When all necessary tanker valves in the loading system are open, and the ship has signalled its readiness, loading can commence. The initial flow is generally by gravity, at slow rate and to a single tank. The shore pumps are started when the ship advises that cargo is being received in the correct tanks. When the pumps have been started, the ship/shore connections must be checked for oil tightness until the agreed flow rate has been reached.

The venting system must be checked for correct operations in order to avoid excessive pressures in the tanks.

Periodic checks during loading

Throughout loading, the ship should monitor and regularly check all tanks to confirm that cargo is only entering the designated cargo tanks and that there is no escape of cargo into pump rooms or cofferdams, or through sea and overboard discharge valves.

The ship should check tank ullages hourly and calculate a loading rate. Cargo figures and rates should be compared with shore figures to identify any discrepancy. These checks should, include the observations and recording of the shear forces, bending moments, draught, trim and stability. This information should be checked against the required loading plan to see that all safe limits are adhered to and that the loading sequence can be followed, or amended, as necessary. Any discrepancies should be immediately reported to the responsible officer.

The ship should carry out frequent inspections of the main deck and pump room to check for any leaks. Over side areas should likewise be regularly checked. During darkness, where safe and practical, the water around the vessel should be illuminated.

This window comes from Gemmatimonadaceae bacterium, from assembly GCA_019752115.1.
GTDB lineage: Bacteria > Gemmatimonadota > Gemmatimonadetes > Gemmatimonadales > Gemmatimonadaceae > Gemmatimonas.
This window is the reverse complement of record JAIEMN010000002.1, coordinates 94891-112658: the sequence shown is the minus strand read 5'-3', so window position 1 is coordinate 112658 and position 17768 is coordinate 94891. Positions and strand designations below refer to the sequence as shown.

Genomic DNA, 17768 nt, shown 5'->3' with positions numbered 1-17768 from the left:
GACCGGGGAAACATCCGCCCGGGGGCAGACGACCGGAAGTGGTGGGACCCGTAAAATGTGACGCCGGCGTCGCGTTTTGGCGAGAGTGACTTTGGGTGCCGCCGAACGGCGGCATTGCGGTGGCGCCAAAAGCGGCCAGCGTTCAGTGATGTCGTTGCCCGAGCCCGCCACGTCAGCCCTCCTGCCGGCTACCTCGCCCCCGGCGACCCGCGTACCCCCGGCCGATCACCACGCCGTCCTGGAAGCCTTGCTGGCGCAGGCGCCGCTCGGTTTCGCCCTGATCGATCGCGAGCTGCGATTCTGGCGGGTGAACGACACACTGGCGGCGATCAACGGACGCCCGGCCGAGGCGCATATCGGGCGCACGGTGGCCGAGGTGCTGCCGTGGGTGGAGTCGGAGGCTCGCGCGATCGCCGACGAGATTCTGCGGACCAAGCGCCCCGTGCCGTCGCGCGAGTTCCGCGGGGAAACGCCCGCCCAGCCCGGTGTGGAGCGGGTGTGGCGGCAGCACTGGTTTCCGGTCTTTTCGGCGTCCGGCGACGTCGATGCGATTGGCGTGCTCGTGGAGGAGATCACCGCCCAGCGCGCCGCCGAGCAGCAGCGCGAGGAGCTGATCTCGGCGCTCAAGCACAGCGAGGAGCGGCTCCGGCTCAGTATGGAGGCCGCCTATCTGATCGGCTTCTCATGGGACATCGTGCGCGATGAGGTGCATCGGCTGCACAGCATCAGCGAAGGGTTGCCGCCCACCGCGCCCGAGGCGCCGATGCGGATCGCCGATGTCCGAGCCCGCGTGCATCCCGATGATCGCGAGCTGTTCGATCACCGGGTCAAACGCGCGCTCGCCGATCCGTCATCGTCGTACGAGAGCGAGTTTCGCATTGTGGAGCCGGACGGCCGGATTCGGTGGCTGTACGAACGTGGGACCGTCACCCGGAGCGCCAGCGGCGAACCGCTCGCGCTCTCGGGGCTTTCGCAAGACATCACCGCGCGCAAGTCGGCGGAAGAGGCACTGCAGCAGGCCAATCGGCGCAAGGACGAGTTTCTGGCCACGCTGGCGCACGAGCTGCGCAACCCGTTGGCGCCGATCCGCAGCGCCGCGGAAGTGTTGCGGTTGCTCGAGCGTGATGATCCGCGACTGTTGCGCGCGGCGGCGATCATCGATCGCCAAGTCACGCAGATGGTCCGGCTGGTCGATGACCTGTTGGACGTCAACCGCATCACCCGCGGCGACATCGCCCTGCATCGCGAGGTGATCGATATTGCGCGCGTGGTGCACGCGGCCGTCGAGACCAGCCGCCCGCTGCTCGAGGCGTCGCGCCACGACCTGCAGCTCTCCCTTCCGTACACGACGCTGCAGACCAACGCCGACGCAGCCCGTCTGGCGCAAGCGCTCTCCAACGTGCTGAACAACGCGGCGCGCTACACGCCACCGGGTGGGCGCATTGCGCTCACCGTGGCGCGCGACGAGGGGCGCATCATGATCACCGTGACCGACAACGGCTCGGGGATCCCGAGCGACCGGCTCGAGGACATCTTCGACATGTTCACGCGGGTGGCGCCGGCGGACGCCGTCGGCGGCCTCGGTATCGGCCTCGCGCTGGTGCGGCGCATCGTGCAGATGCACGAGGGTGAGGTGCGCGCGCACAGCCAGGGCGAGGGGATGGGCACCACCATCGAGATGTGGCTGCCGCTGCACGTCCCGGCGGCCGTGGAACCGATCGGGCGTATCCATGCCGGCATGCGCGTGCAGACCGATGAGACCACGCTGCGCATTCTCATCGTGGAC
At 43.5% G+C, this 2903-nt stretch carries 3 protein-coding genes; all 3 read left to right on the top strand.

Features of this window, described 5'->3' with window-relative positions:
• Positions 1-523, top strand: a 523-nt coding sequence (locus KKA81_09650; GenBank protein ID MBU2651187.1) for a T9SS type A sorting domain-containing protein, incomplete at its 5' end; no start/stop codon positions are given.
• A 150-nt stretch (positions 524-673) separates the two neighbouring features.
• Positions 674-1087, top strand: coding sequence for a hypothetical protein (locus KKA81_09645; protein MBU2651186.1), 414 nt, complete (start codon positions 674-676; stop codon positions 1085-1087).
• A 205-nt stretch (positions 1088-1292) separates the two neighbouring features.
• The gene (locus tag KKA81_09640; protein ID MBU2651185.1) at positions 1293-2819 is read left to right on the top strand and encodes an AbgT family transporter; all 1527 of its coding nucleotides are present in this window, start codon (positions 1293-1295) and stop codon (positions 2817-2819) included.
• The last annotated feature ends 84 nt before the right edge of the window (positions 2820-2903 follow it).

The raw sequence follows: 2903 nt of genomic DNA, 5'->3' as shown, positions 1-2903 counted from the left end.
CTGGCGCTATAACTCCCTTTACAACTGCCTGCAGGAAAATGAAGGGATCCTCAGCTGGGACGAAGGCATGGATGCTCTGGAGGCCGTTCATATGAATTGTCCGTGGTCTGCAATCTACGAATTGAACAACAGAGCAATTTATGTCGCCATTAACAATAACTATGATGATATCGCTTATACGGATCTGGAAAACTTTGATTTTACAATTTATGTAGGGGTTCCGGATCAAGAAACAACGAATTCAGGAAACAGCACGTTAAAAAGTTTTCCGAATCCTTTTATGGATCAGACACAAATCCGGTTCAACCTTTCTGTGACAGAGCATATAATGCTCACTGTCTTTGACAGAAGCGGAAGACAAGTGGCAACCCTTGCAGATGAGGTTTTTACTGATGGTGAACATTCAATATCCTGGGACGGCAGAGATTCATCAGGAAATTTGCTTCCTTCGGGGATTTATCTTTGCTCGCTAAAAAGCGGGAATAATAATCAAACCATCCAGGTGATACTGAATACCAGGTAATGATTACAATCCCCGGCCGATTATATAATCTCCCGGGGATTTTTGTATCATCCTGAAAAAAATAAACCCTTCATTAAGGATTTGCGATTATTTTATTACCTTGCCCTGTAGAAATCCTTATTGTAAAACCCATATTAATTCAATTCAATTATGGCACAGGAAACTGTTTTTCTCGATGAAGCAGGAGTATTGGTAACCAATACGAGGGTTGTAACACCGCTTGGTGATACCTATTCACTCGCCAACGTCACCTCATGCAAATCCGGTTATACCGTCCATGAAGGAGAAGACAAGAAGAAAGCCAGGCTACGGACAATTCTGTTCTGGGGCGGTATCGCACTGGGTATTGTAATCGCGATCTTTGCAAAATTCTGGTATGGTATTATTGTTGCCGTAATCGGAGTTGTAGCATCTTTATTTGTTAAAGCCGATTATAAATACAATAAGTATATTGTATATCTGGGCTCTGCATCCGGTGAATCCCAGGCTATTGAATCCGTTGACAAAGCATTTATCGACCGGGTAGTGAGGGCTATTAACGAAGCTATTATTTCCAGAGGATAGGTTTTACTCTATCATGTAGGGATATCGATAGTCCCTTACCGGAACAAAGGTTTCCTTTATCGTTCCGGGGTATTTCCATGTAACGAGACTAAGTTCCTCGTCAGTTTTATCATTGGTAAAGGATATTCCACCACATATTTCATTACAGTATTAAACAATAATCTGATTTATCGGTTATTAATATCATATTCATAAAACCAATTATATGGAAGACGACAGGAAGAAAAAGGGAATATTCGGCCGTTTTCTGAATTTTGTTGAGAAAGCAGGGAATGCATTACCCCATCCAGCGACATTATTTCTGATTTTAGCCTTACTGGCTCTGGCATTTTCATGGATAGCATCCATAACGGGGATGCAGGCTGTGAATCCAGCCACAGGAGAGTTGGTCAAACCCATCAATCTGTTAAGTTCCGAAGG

Topping off

The ship should advice the terminal when the final tanks are to be topped off to reduce the loading rate. After topping off individual tanks, master valves should be shut, where possible, to provide two valve segregation of loaded tanks. The ullages of topped off tanks should be checked from time to time to ensure that overflows do not occur as a result of leaking valves or incorrect operations. The number of valves to be closed during the topping off period should be reduced to a minimum.

The tanker should not close all its valves against the flow of oil.

Before topping off operations commence the ship/shore communications system must be tested. Control valves ashore should be closed before finally topping off the last cargo tank and closing its valve.

Checks after loading

After the completion of loading, a responsible officer should check that all valves in the cargo system are closed, that all appropriate tank openings are closed and that pressure/vacuum relief valves are correctly set.

Using inert gas during the voyage

Loss of inert gas pressure is a very normal phenomenon during the loaded voyage of an oil tanker. It can be due to

  • Leakage from tank openings
  • Tanks have ullage ports, tank openings, sounding pipes etc that may leak.
  • Operational requirements (sampling, ullaging, temperature monitoring etc): Tanks may require to be monitored for temperature, ullage, water cuts during the voyage on a regular basis involving opening of these ports.